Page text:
How To Journal For Therapy
Crystal Fegenbush, November 12, 2019
Crystal Fegenbush, August 25, 2017
Self-Care Part 1
Crystal Fegenbush, August 26, 2016
How to Find the Right Therapist
Crystal Fegenbush, May 24, 2016
How to Make the Most of Therapy
Congratulations! You have made the courageous and vulnerable step toward bettering your life by starting therapy. The hard part is over right!?
The truth is, the real work is only getting started, but hopefully so is one of the most rewarding experiences of your life. Now that you’ve
committed, it’s important to learn how to make the most of your therapy sessions in order to leave each week feeling like progress was made
and you know the direction you are heading. Here are some tips on how to get started.
Commit to weekly therapy sessions (at least for the first few months)
One of the most important things you can do for yourself as you
begin your therapeutic journey is to commit to weekly sessions. Far too often, people begin therapy, and over the course of the first
few weeks it becomes less and less of a priority. Life gets in the way. When someone is only able to meet every other week or less,
therapy can feel more like it is being used as time to “catch up” with the therapist. It becomes difficult to gain momentum and make
progress toward goals. This can be frustrating and can leave you feeling like therapy isn’t working. I try to encourage my clients to
find one consistent time that will work for them each week and then book several sessions ahead of time to ensure that it remains a
priority. This allows my clients to schedule other life responsibilities around therapy instead of trying to find a time in an already
busy schedule. After a few months, you and your therapist can reevaluate and may decide together that weekly therapy is not needed.
Continuously check in with your therapy goals
Most therapists will spend some time in the first session, asking what your goals are for therapy. Once goals have been established,
it is crucial to make it a habit of checking in regularly throughout the therapy process to assess progress and potentially reevaluate
goals. Therapists should be doing this regularly, however, it is also important for you to inform your therapist when your goals have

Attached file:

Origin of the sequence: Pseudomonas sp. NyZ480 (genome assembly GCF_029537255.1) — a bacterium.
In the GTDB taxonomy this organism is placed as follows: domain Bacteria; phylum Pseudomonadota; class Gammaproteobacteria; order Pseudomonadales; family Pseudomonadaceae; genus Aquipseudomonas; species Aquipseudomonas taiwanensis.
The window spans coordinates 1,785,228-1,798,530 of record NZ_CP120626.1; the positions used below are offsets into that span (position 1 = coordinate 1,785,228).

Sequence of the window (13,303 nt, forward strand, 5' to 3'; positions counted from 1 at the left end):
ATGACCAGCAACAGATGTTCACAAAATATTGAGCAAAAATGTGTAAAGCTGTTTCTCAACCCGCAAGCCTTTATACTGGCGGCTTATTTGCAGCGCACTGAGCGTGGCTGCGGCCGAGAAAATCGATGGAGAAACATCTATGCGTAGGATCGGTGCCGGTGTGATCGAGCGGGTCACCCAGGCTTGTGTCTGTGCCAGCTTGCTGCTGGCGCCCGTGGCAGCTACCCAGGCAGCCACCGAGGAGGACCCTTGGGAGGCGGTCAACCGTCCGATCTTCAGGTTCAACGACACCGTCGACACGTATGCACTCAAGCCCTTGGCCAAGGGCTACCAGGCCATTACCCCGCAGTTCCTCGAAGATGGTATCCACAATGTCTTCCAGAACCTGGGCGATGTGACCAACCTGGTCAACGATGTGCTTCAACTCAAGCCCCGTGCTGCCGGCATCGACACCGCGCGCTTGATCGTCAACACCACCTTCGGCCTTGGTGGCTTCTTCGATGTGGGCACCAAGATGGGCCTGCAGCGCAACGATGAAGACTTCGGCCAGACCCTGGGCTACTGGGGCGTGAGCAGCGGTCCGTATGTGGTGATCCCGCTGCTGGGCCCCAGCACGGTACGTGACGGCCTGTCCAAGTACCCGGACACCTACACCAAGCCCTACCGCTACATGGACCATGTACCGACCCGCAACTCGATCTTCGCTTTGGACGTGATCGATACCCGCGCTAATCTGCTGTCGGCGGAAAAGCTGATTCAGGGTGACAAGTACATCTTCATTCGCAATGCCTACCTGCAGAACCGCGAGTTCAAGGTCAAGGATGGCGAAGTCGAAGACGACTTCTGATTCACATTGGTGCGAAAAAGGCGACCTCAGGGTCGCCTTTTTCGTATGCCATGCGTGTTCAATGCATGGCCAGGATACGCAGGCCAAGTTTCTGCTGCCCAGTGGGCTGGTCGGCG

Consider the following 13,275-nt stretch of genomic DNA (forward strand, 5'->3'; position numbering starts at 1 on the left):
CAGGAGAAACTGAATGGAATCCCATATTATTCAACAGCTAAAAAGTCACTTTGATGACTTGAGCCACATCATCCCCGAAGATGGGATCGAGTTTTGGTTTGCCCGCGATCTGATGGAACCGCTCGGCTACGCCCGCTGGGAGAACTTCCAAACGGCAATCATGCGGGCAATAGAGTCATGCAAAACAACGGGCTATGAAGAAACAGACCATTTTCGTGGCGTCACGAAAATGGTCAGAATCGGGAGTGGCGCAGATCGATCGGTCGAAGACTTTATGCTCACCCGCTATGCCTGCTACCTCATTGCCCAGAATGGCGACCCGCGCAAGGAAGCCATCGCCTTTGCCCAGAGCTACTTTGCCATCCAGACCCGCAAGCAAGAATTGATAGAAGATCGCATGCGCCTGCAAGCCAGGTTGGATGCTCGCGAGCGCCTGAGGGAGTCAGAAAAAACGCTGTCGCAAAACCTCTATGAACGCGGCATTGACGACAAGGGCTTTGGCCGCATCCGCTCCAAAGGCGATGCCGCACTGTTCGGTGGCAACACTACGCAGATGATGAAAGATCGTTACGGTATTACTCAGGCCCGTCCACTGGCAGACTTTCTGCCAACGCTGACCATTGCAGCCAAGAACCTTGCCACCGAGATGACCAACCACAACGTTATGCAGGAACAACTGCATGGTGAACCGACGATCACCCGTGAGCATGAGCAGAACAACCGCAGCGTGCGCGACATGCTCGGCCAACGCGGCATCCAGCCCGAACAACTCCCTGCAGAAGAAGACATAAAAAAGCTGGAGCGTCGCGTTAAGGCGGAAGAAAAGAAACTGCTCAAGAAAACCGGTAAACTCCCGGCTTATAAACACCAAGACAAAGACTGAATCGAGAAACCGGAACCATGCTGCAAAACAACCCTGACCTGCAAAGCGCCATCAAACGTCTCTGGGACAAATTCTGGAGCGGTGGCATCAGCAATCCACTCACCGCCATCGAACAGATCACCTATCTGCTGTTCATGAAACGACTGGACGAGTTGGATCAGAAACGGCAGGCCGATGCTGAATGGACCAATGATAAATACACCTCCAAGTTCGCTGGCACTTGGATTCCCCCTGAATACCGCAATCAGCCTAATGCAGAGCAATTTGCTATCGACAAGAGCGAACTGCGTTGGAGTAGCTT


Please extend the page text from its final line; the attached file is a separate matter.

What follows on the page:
shifted. For example, a client may come to therapy primarily to work on issues related to anxiety. If during the course of therapy, a
major life event such as the loss of a job occurs, it is important to be explicit about how this may or may not change the therapy goal
of reducing anxiety. Perhaps the goal will remain the same, as the anxiety has likely increased since the loss. Or perhaps for a period
of time the goal shifts to using therapy as a way to explore future career options and support in finding another job. Either way,
ensuring that you and your therapist are on the same page in regards to therapy goals is essential to making the most of therapy.
It is also important to continuously check in about progress toward therapeutic goals in order to assess if therapy is working, or
if something needs to shift.
Share your concerns about your therapist, with your therapist
This can be a difficult one for people. Sharing what you don’t like or what is not working with your therapist, particularly if it relates
specifically to them, can be intimidating for many people in therapy. However, as therapists we not only encourage this kind of communication,
we believe it is an essential part of building a strong relationship with our clients. We call this process “rupture and repair”. Therapists
are humans and we are going to get it wrong or misstep sometimes. If the rupture occurs without us knowing, there is nothing we can do to